We reassembled the pipe flaps from micro servos, toothpicks and crown caps.

  1. Attache the micro servos with double-sided tape to the frame. Place the axis 2-3mm above the bottle necks (assemble the circuitry and run the Arduino sketch once to move the servos to 0 degrees ).
  2. For each bottle:
    1. Put the servo arm on the servo.
    2. Seal the bottle with masking tape.
    3. Place a crown cap on the bottle. A small gap is needed between the hose and the cap.
    4. Use hot glue to first glue a toothpick to the servo arm and then to the cap.

We needed up to three attempts to make it right 🙁

Electronics

midimassorgel_steckplatine

The electronics of the MidiMassOrgel is pretty straight forward. Seven micro servos, one 100µF capacitor, one Arduino UNO, one half-size breadboard, one red LED, one 220 Ω resistor,  one MIDI interface, one 5V power plug and some jumper wires.

We wired it all up and glued it on a piece of plywood (7,5×20,0cm ). The capacitor stabilizes the power supply if all servo motors run at the same time. The LED indicates MIDI input.

Software

The Arduino sketch for the MidiMassOrgel is also located in our GitHub repository. All the source code for MIDI in- and output was provided together with the MIDI interface. We wrote the code to regulate the servo motors. Sometimes cheep servos emit some noise all the time; to fix this problem we disconnect them from the Arduino when they are not triggered. The code snippets below shows how this ist done.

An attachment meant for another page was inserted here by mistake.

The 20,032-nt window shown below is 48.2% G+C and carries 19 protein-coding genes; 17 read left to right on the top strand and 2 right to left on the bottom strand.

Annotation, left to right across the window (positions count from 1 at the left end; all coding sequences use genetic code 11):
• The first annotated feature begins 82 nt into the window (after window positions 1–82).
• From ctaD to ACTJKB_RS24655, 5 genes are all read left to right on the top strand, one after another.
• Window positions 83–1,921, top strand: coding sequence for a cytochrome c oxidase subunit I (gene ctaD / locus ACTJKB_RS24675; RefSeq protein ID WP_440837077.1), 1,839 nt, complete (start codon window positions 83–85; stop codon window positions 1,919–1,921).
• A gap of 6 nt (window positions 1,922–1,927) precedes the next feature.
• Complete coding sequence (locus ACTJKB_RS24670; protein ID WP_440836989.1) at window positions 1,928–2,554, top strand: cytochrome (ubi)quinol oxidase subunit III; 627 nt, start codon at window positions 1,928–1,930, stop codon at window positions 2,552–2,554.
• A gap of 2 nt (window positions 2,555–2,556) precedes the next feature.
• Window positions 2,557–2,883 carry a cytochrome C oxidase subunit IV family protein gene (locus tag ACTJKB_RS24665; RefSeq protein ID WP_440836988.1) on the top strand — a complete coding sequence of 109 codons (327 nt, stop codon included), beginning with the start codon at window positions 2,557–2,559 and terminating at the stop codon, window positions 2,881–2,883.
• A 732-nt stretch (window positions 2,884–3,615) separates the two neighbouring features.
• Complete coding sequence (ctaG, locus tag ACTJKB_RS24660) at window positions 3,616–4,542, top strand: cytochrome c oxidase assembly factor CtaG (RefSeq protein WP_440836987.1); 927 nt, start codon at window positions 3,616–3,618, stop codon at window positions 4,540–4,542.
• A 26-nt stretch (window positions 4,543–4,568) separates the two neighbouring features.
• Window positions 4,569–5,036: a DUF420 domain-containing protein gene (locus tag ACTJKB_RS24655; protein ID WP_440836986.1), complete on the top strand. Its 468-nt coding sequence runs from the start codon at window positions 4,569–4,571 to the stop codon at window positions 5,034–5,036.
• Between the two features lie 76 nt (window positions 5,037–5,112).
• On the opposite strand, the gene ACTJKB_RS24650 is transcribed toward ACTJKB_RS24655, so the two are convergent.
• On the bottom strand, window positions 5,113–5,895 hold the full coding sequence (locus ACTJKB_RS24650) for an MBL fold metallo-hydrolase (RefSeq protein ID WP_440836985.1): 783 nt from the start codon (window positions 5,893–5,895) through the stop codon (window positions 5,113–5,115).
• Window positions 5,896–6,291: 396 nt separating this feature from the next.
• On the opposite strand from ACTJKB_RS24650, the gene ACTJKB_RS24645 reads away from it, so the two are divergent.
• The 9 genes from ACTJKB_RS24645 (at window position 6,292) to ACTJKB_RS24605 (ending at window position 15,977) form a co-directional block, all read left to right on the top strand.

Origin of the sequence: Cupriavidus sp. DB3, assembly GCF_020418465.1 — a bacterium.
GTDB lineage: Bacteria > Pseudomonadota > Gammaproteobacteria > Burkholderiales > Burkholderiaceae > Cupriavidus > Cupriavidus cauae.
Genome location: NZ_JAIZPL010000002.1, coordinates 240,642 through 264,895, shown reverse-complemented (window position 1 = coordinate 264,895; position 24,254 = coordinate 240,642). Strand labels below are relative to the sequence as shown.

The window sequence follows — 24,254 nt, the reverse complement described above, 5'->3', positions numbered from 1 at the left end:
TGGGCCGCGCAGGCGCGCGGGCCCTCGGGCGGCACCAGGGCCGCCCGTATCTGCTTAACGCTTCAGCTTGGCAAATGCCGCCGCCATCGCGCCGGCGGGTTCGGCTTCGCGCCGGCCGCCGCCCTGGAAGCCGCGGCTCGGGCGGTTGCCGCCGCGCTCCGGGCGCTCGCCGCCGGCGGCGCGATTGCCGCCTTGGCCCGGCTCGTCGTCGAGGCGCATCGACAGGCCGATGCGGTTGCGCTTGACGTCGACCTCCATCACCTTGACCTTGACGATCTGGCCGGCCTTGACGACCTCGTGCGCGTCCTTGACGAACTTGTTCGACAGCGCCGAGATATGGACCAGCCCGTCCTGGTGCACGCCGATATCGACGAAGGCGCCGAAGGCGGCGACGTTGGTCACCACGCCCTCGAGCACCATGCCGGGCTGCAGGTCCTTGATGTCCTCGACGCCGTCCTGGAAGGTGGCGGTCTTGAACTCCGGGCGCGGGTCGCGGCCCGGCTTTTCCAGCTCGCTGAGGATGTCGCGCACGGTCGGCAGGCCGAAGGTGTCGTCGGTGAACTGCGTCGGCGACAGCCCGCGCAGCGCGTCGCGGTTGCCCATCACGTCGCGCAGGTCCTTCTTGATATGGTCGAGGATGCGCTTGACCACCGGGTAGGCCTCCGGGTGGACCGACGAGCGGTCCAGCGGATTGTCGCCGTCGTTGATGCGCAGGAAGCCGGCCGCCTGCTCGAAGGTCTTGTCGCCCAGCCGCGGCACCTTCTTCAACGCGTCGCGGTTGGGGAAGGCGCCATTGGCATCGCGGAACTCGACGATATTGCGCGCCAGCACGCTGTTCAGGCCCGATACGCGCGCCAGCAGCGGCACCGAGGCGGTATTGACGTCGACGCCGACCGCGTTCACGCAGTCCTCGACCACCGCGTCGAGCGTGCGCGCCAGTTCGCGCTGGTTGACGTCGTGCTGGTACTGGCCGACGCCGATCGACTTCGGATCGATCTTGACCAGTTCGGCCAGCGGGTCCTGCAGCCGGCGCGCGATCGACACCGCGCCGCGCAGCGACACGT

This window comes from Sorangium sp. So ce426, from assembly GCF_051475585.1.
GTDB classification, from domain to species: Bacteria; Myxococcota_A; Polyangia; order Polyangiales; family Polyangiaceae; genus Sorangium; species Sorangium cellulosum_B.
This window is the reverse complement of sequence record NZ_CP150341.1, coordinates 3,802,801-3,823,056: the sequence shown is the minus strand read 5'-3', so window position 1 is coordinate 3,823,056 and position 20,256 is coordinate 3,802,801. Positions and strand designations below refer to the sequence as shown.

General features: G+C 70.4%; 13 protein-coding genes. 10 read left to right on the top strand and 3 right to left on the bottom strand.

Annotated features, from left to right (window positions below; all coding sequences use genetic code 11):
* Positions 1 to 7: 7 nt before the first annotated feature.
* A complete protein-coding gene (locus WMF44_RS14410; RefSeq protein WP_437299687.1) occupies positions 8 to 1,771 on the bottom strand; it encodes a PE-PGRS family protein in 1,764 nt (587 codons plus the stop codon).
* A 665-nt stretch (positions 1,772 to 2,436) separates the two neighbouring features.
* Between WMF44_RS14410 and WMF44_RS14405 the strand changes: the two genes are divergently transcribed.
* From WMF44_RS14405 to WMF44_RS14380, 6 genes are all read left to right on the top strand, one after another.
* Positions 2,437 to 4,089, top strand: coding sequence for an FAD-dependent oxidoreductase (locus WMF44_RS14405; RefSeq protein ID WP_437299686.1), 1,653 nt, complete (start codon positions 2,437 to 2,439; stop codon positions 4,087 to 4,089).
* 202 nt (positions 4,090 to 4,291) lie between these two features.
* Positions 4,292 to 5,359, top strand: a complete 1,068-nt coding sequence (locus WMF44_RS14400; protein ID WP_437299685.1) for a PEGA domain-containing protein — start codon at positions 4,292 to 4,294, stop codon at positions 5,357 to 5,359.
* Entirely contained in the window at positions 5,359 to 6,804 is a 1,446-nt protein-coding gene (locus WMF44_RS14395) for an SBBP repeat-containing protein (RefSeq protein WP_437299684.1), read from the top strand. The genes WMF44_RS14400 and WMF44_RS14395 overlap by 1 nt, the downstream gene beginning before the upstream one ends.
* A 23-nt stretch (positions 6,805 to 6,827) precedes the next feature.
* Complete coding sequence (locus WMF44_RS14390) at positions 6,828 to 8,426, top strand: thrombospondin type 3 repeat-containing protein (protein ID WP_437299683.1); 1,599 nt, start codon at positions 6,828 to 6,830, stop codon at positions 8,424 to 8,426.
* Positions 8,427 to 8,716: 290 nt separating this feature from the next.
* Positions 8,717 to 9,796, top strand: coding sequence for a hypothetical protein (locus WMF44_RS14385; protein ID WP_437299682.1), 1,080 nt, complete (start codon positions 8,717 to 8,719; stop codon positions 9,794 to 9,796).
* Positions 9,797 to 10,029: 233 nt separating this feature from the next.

In the openPipe  function the servo gets attached before it is triggered.

// helper function to open pipe
void openPipe(int servoNumber) {
if (servoNumber >= 0 && servoNumber < SERVO_COUNT) {
digitalWrite(LED_PIN, HIGH);
pipeServos[servoNumber].attach(servoNumber + SERVO_START_PIN);
pipeServos[servoNumber].write(90);
delay(500);
Serial.print("Opening pipe "); Serial.println(servoNumber);
}
else{
Serial.print("Opening pipe: invalide pipe");
}
}

And the servo gets detached in the closePipe function. A little delay in both functions ensures that the servo can do its work.

// helper function to close pipe
void closePipe(int servoNumber) {
if (servoNumber >= 0 && servoNumber < SERVO_COUNT) {
digitalWrite(LED_PIN, LOW);
pipeServos[servoNumber].write(0);
Serial.print("Closing pipe: "); Serial.println(servoNumber);
delay(500);
pipeServos[servoNumber].detach();
}
else {
Serial.print("Closing pipe: invalide pipe");
}
}

Tuning the MMO

Tuning the MidiMassOrgel is quite tricky. There are two parameters that have to be right to get good notes from it.

At first, all the bottles have to be filled with the right amount of water. We tuned in C major with an iPhone App (Cleartune). An empty beer bottle has the note E, so the MMO plays E, F, G, A, B, C, D. We did this step before we installed the electronic and the pipe flaps.

The second parameter is the air flow produced by the hoses. They have to have the right degree and distance to the neck of the bottles. Constant adjusting is the only solution here, to compensate the amount of movable parts and the stiffness of the hoses (custom build valves could be a solution for this problem).

Now your are ready to start our own madness!

linked categories 2017a, Projects